The Three Gorges Dam, China's landmark water conservancy project on the Yangtze River, was in normal operation despite Monday's strong quake felt in many parts of the country.
The quake, measuring 7.8 on the Richter scale, jolted Wenchuan county of southwestern Sichuan Province at around 2:30 pm on Monday. In the dam area, about 1,000 kilometers from the epicenter, the quake measured about 4.
The dam was designed to withstand quakes up to 7 on the Richter scale, said a spokesman with China Three Gorges Project Corporation on Tuesday.
The company has stepped up surveillance of the dam after the quake, and dismantled some equipment at the power generating plant to minimize risks posed by aftershocks, the spokesman said.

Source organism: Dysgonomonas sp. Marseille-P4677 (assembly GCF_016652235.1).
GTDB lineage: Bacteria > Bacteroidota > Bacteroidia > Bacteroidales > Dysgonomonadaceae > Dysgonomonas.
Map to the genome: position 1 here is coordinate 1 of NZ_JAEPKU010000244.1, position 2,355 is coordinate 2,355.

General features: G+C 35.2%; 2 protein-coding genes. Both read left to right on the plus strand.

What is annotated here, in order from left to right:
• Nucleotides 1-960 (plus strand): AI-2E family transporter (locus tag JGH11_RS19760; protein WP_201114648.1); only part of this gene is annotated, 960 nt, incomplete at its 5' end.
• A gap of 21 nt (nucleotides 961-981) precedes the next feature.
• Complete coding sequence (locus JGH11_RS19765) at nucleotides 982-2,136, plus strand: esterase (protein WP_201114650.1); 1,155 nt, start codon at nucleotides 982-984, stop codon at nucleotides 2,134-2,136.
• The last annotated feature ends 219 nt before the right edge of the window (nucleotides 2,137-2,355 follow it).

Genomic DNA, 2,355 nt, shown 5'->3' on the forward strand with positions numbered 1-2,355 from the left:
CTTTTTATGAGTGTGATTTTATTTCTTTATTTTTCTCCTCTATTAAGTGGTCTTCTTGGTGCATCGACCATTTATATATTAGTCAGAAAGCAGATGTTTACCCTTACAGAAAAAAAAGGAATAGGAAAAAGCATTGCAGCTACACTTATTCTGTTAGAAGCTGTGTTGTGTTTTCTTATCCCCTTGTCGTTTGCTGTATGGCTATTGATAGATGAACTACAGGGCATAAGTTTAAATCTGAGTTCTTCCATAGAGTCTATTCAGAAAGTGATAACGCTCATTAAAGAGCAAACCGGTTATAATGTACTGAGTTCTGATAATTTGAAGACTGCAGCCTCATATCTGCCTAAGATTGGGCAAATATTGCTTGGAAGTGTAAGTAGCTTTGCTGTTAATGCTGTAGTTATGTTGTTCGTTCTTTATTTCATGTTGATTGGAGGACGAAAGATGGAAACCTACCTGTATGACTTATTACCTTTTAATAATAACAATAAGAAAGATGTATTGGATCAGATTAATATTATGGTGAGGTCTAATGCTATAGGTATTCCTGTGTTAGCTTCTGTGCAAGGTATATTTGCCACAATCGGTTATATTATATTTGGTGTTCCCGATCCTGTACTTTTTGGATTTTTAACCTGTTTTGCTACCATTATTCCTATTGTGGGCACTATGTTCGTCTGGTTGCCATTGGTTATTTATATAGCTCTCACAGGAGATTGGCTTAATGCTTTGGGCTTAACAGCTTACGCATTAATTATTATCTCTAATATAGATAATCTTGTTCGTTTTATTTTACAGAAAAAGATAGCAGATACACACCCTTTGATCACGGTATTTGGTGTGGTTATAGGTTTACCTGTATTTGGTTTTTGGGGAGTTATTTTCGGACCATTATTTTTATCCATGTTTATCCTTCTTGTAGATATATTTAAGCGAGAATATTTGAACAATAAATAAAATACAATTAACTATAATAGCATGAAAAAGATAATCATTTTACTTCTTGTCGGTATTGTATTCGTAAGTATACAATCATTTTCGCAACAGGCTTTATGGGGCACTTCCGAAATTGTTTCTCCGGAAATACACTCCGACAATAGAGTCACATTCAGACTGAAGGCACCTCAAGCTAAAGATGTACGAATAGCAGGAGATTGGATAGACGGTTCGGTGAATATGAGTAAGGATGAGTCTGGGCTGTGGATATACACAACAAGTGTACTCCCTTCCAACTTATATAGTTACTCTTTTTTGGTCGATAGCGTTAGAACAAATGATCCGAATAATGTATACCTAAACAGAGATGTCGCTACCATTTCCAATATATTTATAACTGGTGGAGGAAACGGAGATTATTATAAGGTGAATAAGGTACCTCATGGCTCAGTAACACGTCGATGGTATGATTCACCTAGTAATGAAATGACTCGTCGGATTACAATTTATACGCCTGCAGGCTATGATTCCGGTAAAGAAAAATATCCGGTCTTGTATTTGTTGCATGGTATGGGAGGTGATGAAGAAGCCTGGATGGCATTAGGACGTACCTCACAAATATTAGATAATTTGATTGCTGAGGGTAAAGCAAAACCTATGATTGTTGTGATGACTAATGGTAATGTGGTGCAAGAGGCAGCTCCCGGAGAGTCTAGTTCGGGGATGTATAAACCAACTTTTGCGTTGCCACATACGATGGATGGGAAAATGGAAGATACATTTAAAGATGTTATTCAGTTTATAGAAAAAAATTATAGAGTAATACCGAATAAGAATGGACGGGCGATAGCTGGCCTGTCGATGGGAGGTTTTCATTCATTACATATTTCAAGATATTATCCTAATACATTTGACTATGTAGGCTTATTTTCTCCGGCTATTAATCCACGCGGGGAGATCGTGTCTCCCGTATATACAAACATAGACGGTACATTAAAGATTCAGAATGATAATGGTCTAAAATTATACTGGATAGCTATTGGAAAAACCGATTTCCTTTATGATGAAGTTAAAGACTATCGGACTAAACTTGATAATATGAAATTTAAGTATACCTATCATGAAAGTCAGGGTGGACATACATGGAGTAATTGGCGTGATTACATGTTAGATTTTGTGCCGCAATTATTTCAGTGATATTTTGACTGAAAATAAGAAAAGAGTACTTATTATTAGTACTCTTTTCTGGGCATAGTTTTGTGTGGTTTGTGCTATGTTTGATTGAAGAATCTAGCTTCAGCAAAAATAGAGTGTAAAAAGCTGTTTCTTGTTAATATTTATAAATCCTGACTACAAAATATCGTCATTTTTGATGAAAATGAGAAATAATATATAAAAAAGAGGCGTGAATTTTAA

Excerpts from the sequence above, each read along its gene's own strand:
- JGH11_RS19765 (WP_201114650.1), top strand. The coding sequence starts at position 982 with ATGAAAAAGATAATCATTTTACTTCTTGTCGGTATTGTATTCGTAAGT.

No damage was done so far to the gigantic dam, the five-tier ship lock and 26 turbo-generators, including 22 in operation and four under installation, he said.
By 12 pm on Tuesday, the Three Gorges power generation plant has generated 224 billion kilowatt-hours of electricity, including 16.2 billion kilowatt-hours this year.
Water inflow was normal on Tuesday, at about 8,600 cubic meters per second.
Monday's quake was the strongest felt in the dam area since the project was launched in 1993.
The Three Gorges Project will start full-scale operation this year, with all the remaining work, including the installation of a ship lift and the final four turbogenerators on the southern bank, by the end of the year.
(Xinhua News Agency May 13, 2008)